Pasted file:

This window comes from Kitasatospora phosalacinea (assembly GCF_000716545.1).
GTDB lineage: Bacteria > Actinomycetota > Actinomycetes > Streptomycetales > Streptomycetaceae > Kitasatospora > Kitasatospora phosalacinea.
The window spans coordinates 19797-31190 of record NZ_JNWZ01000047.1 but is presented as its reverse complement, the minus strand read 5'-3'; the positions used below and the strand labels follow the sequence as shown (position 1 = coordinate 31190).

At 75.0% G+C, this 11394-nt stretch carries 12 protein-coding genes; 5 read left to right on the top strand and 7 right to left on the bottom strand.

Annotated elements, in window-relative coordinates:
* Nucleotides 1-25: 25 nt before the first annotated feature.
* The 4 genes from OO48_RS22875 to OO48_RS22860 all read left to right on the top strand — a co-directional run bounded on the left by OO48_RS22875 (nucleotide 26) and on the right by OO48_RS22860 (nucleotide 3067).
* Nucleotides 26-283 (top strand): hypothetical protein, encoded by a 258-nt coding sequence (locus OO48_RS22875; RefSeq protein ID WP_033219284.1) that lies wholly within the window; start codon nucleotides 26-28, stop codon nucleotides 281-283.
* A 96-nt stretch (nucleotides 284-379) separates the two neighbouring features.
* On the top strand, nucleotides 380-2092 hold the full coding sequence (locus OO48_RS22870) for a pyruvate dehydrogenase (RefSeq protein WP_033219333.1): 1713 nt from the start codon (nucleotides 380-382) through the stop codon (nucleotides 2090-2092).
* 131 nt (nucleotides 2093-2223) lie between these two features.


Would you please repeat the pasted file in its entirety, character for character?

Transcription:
This window comes from Kitasatospora phosalacinea (assembly GCF_000716545.1).
GTDB lineage: Bacteria > Actinomycetota > Actinomycetes > Streptomycetales > Streptomycetaceae > Kitasatospora > Kitasatospora phosalacinea.
The window spans coordinates 19797-31190 of record NZ_JNWZ01000047.1 but is presented as its reverse complement, the minus strand read 5'-3'; the positions used below and the strand labels follow the sequence as shown (position 1 = coordinate 31190).

At 75.0% G+C, this 11394-nt stretch carries 12 protein-coding genes; 5 read left to right on the top strand and 7 right to left on the bottom strand.

Annotated elements, in window-relative coordinates:
* Nucleotides 1-25: 25 nt before the first annotated feature.
* The 4 genes from OO48_RS22875 to OO48_RS22860 all read left to right on the top strand — a co-directional run bounded on the left by OO48_RS22875 (nucleotide 26) and on the right by OO48_RS22860 (nucleotide 3067).
* Nucleotides 26-283 (top strand): hypothetical protein, encoded by a 258-nt coding sequence (locus OO48_RS22875; RefSeq protein ID WP_033219284.1) that lies wholly within the window; start codon nucleotides 26-28, stop codon nucleotides 281-283.
* A 96-nt stretch (nucleotides 284-379) separates the two neighbouring features.
* On the top strand, nucleotides 380-2092 hold the full coding sequence (locus OO48_RS22870) for a pyruvate dehydrogenase (RefSeq protein WP_033219333.1): 1713 nt from the start codon (nucleotides 380-382) through the stop codon (nucleotides 2090-2092).
* 131 nt (nucleotides 2093-2223) lie between these two features.